Poles living in Aberdeen face greatest amount of prejudice, says report

The Polish Association Aberdeen is located on Union Street
The Polish Association Aberdeen is located on Union Street

A new report has revealed the Polish community is the largest group targeted by prejudice and discrimination in the city.

Figures from the report by the Grampian Racial Equality Council (GREC) show, between April 1 and September 30, the largest group targeted were Poles.

Out of 144 incidents, almost 70% were verbal abuse. The youngest victim was aged eight, and the most elderly was 65.

The youngest perpe-trator was 11, while the oldest was 78.

In 64% of cases the incident was motivated by race, and 19% were linked to sexuality.

Mateusz Lagoda, the president of the Polish Association Aberdeen, said: “We say that we are encouraged by the positive way we have been treated in Scotland and wouldn’t say this is a trend.

“Incidents like this happen, but I would like to believe Aberdeen is really multicultural and a nice place to live.

“There are about 1,020 Polish people living in Aberdeen and they make up a part of the city’s community.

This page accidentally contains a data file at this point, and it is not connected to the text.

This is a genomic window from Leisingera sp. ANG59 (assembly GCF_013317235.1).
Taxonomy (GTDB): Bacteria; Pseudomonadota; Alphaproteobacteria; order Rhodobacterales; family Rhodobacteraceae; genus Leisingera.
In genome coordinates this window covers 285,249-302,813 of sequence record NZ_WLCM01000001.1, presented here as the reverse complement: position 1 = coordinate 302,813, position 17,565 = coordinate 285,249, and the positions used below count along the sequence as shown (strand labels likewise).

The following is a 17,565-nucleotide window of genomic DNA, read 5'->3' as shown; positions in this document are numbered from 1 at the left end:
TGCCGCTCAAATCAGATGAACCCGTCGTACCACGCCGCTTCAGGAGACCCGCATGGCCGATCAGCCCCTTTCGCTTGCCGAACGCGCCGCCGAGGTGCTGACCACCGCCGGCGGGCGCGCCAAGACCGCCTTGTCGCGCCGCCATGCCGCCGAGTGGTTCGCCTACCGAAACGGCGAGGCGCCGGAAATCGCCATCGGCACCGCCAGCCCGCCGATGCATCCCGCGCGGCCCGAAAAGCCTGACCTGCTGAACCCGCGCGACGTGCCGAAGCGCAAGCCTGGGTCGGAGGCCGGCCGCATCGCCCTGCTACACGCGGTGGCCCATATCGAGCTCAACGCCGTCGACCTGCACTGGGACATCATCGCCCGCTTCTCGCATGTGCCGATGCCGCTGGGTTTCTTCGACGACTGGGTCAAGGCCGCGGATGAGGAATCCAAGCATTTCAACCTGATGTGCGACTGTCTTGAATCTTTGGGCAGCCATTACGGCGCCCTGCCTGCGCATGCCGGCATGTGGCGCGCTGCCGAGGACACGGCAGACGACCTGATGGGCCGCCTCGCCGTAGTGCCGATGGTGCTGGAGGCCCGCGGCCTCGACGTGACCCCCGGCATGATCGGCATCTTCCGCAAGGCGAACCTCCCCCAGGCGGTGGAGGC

“There can be many reasons why these incidents happen and it could be because of Brexit or the uncertainty. To me, the 144 incidents sounds like it’s less than a third of an incident in a day.

“Our work is to focus on finding the positives and building relation-ships and links with the city.”

Mr Lagoda said his organisation stages events so that cultures can be shared.

The report used data from Police Scotland and figures GREC gathered through its own casework. The majority of perpetrators were found to be of Scottish origin.

Several reports were received through GREC’s own webpage reporting tool about discrimination at primary and secondary schools, where children used racially-aggravated language.

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